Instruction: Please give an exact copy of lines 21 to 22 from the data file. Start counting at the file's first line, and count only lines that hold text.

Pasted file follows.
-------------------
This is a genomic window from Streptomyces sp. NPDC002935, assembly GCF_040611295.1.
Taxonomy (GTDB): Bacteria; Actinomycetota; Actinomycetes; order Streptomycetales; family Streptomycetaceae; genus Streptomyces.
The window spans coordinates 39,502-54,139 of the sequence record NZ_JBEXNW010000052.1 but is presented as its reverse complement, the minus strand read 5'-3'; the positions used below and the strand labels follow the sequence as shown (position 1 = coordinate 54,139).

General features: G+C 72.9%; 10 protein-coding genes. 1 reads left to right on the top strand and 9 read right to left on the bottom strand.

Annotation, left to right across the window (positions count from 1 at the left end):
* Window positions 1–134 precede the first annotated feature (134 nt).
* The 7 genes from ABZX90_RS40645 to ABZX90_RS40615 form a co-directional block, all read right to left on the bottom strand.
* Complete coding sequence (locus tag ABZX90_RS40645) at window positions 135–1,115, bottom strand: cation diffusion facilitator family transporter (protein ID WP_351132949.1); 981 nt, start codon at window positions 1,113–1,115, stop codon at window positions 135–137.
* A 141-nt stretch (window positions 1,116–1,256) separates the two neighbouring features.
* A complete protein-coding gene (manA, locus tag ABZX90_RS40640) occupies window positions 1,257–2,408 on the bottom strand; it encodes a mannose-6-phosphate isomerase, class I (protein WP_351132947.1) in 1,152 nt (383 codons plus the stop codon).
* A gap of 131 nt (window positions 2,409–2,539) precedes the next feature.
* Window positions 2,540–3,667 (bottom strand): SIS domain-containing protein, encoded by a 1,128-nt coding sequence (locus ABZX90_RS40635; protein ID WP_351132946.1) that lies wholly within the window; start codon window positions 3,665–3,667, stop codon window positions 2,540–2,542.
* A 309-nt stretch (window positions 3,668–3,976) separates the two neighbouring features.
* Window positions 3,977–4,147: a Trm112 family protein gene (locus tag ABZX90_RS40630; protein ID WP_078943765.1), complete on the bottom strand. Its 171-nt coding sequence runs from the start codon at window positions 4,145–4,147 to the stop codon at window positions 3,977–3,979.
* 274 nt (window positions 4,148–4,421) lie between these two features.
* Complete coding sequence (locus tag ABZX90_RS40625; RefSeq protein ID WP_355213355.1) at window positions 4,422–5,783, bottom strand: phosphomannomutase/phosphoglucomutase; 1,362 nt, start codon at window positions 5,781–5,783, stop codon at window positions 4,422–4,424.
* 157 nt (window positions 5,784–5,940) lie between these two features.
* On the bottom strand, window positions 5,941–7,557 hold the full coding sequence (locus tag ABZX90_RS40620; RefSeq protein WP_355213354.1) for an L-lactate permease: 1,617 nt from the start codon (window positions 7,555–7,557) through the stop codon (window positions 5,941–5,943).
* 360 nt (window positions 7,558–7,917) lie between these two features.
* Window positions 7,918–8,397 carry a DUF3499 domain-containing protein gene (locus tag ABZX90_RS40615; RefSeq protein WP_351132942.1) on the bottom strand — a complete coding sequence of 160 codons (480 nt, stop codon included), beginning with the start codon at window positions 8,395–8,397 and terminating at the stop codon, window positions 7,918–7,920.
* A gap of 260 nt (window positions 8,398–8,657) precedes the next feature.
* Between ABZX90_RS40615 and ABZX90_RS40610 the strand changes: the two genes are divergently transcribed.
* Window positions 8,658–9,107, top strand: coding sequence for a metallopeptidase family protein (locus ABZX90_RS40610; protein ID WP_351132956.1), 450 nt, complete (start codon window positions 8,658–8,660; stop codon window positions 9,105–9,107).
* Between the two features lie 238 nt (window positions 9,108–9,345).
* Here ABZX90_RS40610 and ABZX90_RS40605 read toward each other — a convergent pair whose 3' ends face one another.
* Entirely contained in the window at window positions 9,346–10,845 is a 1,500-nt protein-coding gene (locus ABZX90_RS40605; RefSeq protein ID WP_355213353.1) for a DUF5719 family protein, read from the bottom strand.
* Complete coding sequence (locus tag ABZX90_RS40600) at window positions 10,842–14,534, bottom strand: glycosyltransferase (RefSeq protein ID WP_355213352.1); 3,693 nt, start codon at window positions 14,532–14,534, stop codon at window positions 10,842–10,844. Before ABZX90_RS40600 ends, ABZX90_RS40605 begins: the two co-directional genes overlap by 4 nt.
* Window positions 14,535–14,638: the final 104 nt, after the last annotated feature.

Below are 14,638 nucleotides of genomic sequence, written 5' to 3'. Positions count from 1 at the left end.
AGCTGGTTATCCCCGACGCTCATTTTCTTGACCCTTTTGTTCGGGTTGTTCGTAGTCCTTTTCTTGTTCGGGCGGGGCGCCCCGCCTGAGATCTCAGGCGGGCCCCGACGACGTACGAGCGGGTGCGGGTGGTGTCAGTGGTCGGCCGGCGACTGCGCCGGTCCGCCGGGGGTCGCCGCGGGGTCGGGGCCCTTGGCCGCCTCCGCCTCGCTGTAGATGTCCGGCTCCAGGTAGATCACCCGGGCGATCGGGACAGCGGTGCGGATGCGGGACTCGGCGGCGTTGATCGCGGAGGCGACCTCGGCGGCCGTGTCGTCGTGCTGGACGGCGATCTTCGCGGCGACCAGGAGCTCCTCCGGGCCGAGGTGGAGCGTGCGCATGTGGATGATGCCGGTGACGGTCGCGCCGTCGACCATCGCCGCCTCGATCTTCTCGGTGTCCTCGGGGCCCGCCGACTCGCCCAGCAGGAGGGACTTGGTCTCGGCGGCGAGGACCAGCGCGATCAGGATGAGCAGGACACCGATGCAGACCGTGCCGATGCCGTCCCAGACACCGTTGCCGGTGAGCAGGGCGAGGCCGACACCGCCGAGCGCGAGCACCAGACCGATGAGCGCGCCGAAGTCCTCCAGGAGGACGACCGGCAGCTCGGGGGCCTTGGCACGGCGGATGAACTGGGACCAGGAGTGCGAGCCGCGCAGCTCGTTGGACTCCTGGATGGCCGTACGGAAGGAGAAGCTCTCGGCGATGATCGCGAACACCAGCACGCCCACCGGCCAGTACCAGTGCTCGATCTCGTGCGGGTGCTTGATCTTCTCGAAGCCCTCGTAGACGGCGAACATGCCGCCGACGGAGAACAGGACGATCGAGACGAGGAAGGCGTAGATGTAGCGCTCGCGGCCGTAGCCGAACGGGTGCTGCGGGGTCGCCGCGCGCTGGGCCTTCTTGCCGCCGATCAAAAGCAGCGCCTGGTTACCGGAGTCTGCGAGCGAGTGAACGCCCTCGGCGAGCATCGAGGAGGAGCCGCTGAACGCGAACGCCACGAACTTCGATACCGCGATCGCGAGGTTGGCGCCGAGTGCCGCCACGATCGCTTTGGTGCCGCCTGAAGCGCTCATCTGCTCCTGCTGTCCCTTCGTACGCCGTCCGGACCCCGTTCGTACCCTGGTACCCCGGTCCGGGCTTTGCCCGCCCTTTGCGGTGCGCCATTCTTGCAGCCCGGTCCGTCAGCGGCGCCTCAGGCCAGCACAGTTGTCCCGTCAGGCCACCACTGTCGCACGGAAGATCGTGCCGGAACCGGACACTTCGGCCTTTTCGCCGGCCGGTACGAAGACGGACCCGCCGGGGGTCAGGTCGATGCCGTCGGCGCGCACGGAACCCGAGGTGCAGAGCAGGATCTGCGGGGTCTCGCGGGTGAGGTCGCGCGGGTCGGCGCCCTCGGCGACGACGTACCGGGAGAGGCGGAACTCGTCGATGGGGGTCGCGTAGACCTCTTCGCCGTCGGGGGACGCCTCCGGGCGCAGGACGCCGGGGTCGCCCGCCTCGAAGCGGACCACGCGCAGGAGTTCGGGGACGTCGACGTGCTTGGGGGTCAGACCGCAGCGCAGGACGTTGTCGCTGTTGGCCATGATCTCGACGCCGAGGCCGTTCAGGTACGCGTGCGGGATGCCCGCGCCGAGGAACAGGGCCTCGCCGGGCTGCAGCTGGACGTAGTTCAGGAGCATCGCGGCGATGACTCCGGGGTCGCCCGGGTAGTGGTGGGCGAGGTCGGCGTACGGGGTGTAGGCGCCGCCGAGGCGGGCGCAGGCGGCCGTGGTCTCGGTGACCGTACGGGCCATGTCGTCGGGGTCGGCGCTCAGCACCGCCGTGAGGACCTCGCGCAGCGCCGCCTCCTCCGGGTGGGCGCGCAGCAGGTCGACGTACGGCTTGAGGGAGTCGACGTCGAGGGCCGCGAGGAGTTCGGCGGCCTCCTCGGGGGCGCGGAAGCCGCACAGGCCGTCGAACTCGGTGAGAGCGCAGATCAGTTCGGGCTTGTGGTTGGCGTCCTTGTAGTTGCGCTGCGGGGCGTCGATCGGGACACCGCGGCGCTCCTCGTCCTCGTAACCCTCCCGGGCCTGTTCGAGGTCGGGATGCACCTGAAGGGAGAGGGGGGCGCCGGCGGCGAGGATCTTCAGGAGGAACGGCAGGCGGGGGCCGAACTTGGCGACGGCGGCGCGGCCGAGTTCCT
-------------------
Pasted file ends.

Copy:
* A gap of 260 nt (window positions 8,398–8,657) precedes the next feature.
* Between ABZX90_RS40615 and ABZX90_RS40610 the strand changes: the two genes are divergently transcribed.